I put off getting my first credit card for a long time. In fact, it wasn’t until two years after graduating college that I finally sucked it up and got my first piece of plastic: The American Express Blue Cash Preferred®. What pushed me to open the card was the advice of a friend who explained that this was the best card for groceries and gas (two of my biggest expenses at the time). And he opened my eyes to the realization that I would make more money than paying with cash (it seems so obvious now)!
Needless to say, this card holds a special place in my
heart wallet, since it was my first. And there’s no card that I’ve swiped more frequently over the last few years.
But over time, my credit habits have changed significantly, particularly as I’ve learned more about how to intelligently manage and earn rewards. So I’ve been meaning to reassess whether this card is still a good fit for me. I finally sat down and took a look back at how much I’ve earned with the card, along with how much I’ve been using it in the last year, in order to decide if the card is still worth it and if I should keep it. I wanted to share the results for anyone else who is considering the card.
First, here are the basics of the card if you aren’t familiar (terms apply):
- Earn a limited-time welcome offer award of $300 when you spend $3,000 in the first six months
- Earn six percent back on up to $6,000 in purchases at US supermarkets (excludes warehouse clubs)
- Earn six percent back on select US streaming services
- Earn three percent back at US gas stations
- Earn three percent back on ground transit (like bus, train, ferry)
- Annual fee waived the first year, then $95
For many, many people, I imagine that this card makes A LOT of sense. Here’s why: According to the USDA, families of four using a “Low-Cost” grocery plan spend about $708 per month on groceries (per their January 2017 report). Your budget may be higher or lower, but this is a good point of reference. At that level of spending, you would earn $42 in cash back each month by using this card, with a maximum total of $360 per year on groceries.
That more than covers the annual fee each year once it kicks in, and when you stack this with coupons and other ways to cut your grocery bill, the savings will be tremendous. And, of course, we aren’t even factoring in gasoline, department store purchases, and the other perks.
Why I was Reconsidering
For a long time, this was my “go to” card for almost everything. But as I built out my portfolio, and my shopping habits changed, I began to use it less. Perhaps the biggest changes were that I started using other cards that earned 5 percent back on gas (as quarterly rotating bonuses) and that I began doing much more shopping at Costco, thereby reducing the amount of opportunities to earn six percent cash back since warehouse clubs don’t qualify.
I was still hopeful, though. After all, I live about one quarter of a mile from a traditional grocery store, where I still do a significant amount of shopping. And for many months in the year, the 3 percent on gas is still my best option.
Is it worth it? Here’s What I Discovered
I really just wanted to crunch the numbers on the card. The two main things I wanted to know was how much money I’ve made with the card in total cash back over the last three years and how much I’ve made in the last six months (to account for recent changes in spending behavior).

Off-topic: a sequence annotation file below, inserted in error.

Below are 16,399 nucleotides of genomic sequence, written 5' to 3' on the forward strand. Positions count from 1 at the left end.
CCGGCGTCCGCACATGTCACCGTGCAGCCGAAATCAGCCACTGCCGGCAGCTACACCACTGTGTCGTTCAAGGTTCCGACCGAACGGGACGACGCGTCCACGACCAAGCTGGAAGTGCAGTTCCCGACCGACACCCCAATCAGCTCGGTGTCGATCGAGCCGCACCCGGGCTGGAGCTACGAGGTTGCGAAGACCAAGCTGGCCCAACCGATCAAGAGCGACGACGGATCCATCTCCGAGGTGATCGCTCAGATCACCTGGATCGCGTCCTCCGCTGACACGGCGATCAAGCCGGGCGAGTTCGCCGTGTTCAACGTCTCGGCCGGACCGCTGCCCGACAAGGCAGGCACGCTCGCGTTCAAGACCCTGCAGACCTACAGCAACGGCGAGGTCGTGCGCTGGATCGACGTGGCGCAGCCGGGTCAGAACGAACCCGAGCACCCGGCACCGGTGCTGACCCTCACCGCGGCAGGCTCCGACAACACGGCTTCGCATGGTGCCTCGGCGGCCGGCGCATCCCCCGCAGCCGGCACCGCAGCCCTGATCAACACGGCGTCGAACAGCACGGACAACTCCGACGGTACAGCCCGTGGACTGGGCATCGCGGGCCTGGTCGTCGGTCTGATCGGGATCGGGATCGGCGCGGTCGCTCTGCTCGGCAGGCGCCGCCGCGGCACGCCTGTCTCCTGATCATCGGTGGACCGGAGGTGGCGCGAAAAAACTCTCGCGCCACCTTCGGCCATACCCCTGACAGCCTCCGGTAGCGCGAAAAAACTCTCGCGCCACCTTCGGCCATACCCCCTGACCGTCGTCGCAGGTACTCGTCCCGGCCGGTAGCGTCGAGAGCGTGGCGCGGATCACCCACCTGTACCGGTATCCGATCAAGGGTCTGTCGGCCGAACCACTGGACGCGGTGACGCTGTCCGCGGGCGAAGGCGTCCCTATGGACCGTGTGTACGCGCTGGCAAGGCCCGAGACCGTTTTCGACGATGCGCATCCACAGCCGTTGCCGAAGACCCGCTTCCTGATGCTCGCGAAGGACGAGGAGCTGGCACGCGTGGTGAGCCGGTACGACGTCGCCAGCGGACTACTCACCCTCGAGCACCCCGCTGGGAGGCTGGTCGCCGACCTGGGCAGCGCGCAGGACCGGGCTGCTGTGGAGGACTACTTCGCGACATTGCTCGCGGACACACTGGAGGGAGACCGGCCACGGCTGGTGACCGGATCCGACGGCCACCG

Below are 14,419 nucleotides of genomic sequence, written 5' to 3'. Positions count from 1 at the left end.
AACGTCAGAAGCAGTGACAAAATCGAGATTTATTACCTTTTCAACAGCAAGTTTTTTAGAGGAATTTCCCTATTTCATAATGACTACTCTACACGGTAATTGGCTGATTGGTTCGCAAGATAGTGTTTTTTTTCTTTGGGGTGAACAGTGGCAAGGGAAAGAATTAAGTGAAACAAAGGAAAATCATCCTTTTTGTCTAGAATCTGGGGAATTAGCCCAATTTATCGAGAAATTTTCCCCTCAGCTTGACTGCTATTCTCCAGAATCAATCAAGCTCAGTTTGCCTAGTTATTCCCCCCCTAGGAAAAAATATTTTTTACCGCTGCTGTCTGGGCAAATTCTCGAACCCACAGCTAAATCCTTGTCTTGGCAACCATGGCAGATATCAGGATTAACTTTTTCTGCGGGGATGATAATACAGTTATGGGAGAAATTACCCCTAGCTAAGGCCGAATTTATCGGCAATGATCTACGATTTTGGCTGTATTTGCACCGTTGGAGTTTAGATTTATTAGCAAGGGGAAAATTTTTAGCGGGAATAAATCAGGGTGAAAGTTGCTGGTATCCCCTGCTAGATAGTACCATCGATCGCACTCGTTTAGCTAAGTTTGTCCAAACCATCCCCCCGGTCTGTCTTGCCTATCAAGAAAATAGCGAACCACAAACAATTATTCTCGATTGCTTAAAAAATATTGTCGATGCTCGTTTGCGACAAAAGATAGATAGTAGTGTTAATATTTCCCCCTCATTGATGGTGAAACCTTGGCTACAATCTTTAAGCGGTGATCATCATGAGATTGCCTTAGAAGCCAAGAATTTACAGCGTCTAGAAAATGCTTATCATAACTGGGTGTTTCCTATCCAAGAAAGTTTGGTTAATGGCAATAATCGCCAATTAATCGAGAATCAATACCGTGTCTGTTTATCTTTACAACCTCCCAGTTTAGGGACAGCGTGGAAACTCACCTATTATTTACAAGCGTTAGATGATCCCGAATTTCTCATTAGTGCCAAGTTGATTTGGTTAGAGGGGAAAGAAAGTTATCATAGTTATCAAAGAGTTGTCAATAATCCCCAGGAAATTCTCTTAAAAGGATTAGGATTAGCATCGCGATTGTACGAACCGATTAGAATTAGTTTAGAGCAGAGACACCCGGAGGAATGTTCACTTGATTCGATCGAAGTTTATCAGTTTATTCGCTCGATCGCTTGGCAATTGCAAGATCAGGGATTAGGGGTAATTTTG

Here’s what I found–from November 2013 to January 2017 I have made $1,650 in cash back with this card! Wow, that surprised me! I’d post a screenshot of the total if I could, but it required digging into all my old statements and adding it up. This total includes the welcome offer I received, but it also includes one whole year of lower-tier earnings. For the first year, I actually had the free “EveryDay” version of the card, which only earned 3 percent on groceries and 2 percent on gas.
Is the Fee Worth It?
The most obvious question people ask about the card is if the annual fee is worth it. As I just said, I actually upgraded from the version without the fee to the version with the fee, so I think it’s worth it. But there’s a very easy way to tell. If you spend $61 or more each week at a traditional grocery store, then the Preferred version earns more cash back than the Everyday version (even accounting for the fee). So that might be one way to evaluate your decision. You can apply this logic when comparing the card to any other card that earns 3 percent back on groceries.
One other caveat is that at one point I put a substantial amount of work expenses on this card. It wasn’t ideal to earn 1 percent on those purchases (since I could have been meeting minimum spend or earning higher bonuses), but hindsight is 20/20, right? I bring it up only as an explanation for why the total is a little higher than you might expect from just groceries and gas.
Regardless, this was a very good sign that the card is profitable for me. But I also wanted to see how things were trending lately. And, luckily, I have made $130 from the card in the last six months.
As it turns out, the numbers look good and keeping the Blue Cash Preferred® definitely makes sense for me! Even 2017 is off to a decent start (though I’m still hoping to minimize what I earn at one percent).
At the end of the day I continue to be very happy with this card, and as someone who doesn’t travel a ton its cash-back earnings mean more to me than airline miles. I still have plenty of other spending in my budget for strategic use with other cards, or to meet welcome offer requirements. So the American Express Blue Cash Preferred® will continue to be an important staple in my wallet.
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